General Motors recall 69,000 Bolt EVs for potential fire risk
General Motors Co said it would launch a recall and software update on Thursday to address a callback of nearly 69,000 Chevrolet Bolt electric vehicles for fire risks and will replace battery module assemblies as necessary.
The largest U.S. automaker announced the recall in November after five reported fires and two minor injuries covering 2017-2019 model year Chevrolet Bolt EVs with high voltage batteries produced at LG Chem Ltd’s Ochang, South Korea facility.
GM said dealers will use “diagnostic tools to identify potential battery anomalies and replace battery module assemblies as necessary.”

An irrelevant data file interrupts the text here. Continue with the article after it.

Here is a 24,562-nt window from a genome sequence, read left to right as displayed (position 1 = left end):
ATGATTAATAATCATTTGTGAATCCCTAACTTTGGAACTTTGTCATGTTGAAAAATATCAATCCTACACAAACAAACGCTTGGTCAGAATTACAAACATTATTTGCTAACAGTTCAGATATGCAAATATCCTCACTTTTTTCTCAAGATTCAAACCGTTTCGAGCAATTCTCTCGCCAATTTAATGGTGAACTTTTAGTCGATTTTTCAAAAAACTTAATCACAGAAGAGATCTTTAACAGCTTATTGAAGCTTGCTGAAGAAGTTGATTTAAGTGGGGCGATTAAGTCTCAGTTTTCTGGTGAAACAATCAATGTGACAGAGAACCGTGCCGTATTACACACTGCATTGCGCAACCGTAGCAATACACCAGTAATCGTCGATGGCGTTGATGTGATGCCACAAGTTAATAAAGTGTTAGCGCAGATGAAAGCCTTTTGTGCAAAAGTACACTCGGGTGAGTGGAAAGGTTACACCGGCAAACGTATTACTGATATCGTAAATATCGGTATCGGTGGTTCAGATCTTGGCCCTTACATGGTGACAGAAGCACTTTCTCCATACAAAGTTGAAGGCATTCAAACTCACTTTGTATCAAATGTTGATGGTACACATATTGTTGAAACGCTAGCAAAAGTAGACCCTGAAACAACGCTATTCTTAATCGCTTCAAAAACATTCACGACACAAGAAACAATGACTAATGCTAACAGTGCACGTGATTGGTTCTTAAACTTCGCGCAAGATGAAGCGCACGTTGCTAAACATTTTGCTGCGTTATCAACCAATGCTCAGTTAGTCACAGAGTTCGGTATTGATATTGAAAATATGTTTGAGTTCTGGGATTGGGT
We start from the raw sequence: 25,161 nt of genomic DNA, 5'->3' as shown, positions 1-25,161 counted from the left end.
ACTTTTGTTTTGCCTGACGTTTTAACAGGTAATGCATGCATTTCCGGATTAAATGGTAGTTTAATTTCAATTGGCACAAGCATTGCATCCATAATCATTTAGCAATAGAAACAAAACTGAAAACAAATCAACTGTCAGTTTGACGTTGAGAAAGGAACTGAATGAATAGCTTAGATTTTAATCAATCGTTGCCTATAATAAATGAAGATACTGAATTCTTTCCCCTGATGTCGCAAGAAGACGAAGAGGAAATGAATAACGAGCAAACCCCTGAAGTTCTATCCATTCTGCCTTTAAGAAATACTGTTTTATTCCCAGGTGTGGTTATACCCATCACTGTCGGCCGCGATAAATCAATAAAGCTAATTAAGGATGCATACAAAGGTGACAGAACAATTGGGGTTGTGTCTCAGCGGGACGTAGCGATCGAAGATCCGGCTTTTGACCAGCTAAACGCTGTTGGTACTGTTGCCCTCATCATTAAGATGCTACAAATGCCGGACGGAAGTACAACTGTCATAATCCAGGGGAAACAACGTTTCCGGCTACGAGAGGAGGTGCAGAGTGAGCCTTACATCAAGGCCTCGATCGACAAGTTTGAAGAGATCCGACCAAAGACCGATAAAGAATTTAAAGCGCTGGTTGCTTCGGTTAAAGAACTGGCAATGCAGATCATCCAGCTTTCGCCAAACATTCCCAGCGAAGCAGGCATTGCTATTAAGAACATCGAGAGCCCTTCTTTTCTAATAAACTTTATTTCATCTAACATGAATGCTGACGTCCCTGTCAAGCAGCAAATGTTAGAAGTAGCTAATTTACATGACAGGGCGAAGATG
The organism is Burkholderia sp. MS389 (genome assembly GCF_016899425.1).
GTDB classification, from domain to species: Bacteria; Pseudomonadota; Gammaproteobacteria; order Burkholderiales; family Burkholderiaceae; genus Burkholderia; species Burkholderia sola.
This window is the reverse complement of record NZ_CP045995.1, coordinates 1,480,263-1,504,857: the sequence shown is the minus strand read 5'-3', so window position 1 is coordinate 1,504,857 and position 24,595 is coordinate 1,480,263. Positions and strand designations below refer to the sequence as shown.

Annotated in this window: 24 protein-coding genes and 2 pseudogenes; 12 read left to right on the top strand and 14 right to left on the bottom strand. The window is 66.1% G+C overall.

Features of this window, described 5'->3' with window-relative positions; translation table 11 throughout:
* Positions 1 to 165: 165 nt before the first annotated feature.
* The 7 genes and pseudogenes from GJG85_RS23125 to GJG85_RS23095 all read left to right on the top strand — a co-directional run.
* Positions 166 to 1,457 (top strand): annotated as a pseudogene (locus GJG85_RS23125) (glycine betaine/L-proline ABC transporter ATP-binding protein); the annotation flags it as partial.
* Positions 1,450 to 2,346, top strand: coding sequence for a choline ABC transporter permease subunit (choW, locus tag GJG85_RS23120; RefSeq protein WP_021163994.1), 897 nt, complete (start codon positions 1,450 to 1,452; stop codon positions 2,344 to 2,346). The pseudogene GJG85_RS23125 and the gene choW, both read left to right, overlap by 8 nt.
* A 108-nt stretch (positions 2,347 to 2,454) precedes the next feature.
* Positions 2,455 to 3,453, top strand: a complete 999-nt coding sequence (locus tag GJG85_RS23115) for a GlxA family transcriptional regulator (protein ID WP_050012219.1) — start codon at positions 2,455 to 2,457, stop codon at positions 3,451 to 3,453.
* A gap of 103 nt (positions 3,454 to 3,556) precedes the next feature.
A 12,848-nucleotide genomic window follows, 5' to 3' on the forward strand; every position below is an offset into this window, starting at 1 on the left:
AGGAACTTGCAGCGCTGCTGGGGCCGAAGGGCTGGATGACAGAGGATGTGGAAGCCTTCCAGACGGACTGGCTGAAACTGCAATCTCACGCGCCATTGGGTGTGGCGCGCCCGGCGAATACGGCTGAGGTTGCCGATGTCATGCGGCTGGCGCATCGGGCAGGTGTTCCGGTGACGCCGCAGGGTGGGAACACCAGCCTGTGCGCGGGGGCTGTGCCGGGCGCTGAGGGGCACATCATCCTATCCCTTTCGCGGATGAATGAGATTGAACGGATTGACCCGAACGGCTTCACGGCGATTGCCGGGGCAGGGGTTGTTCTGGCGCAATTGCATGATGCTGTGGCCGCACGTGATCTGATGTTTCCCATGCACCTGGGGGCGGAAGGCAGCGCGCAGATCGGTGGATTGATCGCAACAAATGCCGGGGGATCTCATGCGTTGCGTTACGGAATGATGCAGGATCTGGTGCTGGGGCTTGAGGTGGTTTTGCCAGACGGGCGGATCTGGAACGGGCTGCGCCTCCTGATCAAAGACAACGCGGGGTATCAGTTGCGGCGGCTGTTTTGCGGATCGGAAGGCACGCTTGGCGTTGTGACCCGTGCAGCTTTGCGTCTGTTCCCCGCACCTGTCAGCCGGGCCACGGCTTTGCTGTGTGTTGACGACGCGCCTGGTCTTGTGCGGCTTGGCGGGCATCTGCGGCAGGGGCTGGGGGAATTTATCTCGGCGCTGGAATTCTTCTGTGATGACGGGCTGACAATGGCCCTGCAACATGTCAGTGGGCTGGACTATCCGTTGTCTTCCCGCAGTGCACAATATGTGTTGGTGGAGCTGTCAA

They will install “advanced onboard diagnostic software into these vehicles that, among other things, has the ability to detect potential issues related to changes in battery module performance before problems can develop” it added.
GM said in November the vehicles pose a fire risk when charged to full, or nearly full capacity. The Detroit automaker said it had developed software that will limit vehicle charging to 90% of full capacity to mitigate the risk, while it determines the appropriate final repair.
GM said Thursday that once the software update is complete, dealers will remove the 90% state of charge limitation and return the battery to its previous 100% charging capability.
Owners of 2019 model year Chevrolet Bolt EVs will be able to update the software starting on Thursday and 2017 and 2018 Bolt EVs owners will be eligible by the end of May. GM said it will make the diagnostic software standard in the 2022 Bolt EV and EUV, as well as future GM electric vehicles, and will offer the update for all other Bolt EVs on the road at a future date.
This story has been published from a wire agency feed without modifications to the text. Only the headline has been changed.